Using the TV Out for extra information

With the new iOS devices, plug in the VGA or HDMI cable and you have an external screen in the form of the TV or the monitor that is connected. If you were developing with XCode, then you can easily access or add this to your app. Enumerate the displays, create a window for the external display and add a view - Voila. Is that available to developers that are using a Lua based framework? Up until now the answer was NO.

First a couple of things,
1. When you connect a display cable, the iOS device mirrors the display. Whatever you see on the screen is seen on the external display too.
2. Obviously, the external display is not a touch screen
3. You can have the device display something while the external screen can display something entirely different

First let us whet out appetite and see what we are going to create as seen in below.

How does it work?
This has been run on the XCode simulator, so the TV out is always connected, unlike real world scenario where the display can be connected or disconnected. Here is an image of the phone connected to an external display

First we set up an observer to the Notifications that are send to the app when an external display is connected or disconnected. The notifications passed are

We set up a listener for these using the following code
NSNotificationCenter:defaultCenter():addObserver_selector_name_object(self, "connect", "UIScreenDidConnectNotification", nil)
    NSNotificationCenter:defaultCenter():addObserver_selector_name_object(self, "connect", "UIScreenDidDisconnectNotification", nil)

Each time either of the two notifications are found, the function connect is called. We can in this function enumerate the number of screens present in the UIScreen object. If we have more than 1 screen then we create a new window and a new view to display otherwise, we simply nil the variables.

and also declare the function connect as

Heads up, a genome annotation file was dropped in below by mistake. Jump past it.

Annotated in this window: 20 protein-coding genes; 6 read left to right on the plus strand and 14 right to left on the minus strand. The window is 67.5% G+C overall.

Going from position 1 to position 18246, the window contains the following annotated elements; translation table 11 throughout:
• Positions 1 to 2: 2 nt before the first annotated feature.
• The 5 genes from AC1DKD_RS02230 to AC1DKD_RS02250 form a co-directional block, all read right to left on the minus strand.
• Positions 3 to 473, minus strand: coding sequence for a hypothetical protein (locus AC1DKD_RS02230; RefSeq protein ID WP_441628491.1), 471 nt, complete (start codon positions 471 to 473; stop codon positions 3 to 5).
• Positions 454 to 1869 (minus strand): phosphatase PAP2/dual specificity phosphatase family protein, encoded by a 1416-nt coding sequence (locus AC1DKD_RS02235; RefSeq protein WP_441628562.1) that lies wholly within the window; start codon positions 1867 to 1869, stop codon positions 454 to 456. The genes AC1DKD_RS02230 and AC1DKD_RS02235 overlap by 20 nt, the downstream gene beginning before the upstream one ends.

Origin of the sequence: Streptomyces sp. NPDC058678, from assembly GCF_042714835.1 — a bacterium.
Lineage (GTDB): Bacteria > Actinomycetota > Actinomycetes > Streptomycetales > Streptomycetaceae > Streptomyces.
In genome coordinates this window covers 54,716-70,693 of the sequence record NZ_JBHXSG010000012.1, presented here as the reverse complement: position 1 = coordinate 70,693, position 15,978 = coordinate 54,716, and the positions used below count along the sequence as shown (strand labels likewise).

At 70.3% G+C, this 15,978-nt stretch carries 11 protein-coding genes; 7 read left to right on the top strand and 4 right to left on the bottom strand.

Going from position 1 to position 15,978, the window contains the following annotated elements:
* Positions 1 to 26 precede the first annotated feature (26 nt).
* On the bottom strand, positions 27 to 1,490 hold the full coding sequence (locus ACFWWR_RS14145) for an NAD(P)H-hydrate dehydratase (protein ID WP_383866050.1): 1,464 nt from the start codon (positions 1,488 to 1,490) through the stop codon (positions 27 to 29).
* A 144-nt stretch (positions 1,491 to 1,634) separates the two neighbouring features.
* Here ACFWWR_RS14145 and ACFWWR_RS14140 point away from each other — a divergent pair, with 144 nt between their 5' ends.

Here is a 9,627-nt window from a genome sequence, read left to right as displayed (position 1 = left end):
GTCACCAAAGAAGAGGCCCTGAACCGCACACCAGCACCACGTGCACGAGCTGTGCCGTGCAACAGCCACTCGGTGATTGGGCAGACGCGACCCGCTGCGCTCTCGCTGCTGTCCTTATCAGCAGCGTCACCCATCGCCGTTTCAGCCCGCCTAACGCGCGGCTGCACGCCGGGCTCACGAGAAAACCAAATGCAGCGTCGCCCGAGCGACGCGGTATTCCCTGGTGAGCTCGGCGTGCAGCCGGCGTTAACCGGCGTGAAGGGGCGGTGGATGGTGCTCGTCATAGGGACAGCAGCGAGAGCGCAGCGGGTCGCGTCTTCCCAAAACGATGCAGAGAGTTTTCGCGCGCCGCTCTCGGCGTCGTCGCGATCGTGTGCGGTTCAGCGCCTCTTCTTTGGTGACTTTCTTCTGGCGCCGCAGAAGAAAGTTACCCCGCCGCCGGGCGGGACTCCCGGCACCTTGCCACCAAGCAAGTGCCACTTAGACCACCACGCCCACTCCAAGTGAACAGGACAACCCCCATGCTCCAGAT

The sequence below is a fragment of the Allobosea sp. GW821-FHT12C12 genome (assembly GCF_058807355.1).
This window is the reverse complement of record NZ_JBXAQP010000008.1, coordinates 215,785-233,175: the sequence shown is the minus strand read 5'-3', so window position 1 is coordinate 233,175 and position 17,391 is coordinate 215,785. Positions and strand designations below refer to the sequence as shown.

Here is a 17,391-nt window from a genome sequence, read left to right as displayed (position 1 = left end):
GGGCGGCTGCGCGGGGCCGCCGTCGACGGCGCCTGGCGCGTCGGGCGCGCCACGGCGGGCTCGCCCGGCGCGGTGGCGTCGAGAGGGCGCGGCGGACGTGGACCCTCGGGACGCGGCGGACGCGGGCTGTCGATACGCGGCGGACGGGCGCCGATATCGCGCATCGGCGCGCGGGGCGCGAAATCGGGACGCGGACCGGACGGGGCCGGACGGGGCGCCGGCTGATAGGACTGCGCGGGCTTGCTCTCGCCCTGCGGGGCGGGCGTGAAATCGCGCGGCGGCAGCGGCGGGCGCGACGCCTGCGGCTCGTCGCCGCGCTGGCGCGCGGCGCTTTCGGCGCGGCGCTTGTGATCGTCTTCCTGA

function connect()
    screens = UIScreen:screen()
    if #screen > 1 then 
      extScreen = screens[2] -- The second screen
      if extWindow == nil then 
        extWindow = UIWindow:initWithFrame(extScreen:bounds())

        view = UIView:initWithFrame(extWindow:frame())

        label = UILabel:initWithFrame(CGRect(10,10,600,20))


      extScreen = nil
      extWindow = nil


That is all that is there to displaying data on an external display. However, it is also important to note that there is only one OpenGL surface with Lua based frameworks and that can either be displayed on the device or the external display. In other words, the native objects, images, rectangles, etc are only displayed on the OpenGL surface where as the new window we create is an iOS UIWindow with an UIView and this cannot display the native objects, so we almost have to create two sets of displays, one using the normal framework objects and and external one with UIKit. If the framework can support creating another OpenGL surface context, then we could use the external display with native framework objects.

Swapping the displays
This is quite easy. The displays can be swapped to output the OpenGL context to the external display while adding the UIKit display context onto the device. This can be achieved by

if extWindow ~= nil then

The iOS programming guide warns that this swapping is an expensive operation and should be avoided if possible. The two new variables, mainView and mainWindow are intialised as

mainWindow = UIApplication:sharedApplication():keyWindow()
  mainView = toobjc(mainWindow:subviews()):objectAtIndex(0)

The above code is written in Lua using Gideros Studio and to include the functionality of using iOS API, the HotWax plug-in from Andy Bower is used, which is an adapted custom version for Gideros Studio of WAX from Corey Johnson.

Hope you enjoyed this...


Popular Posts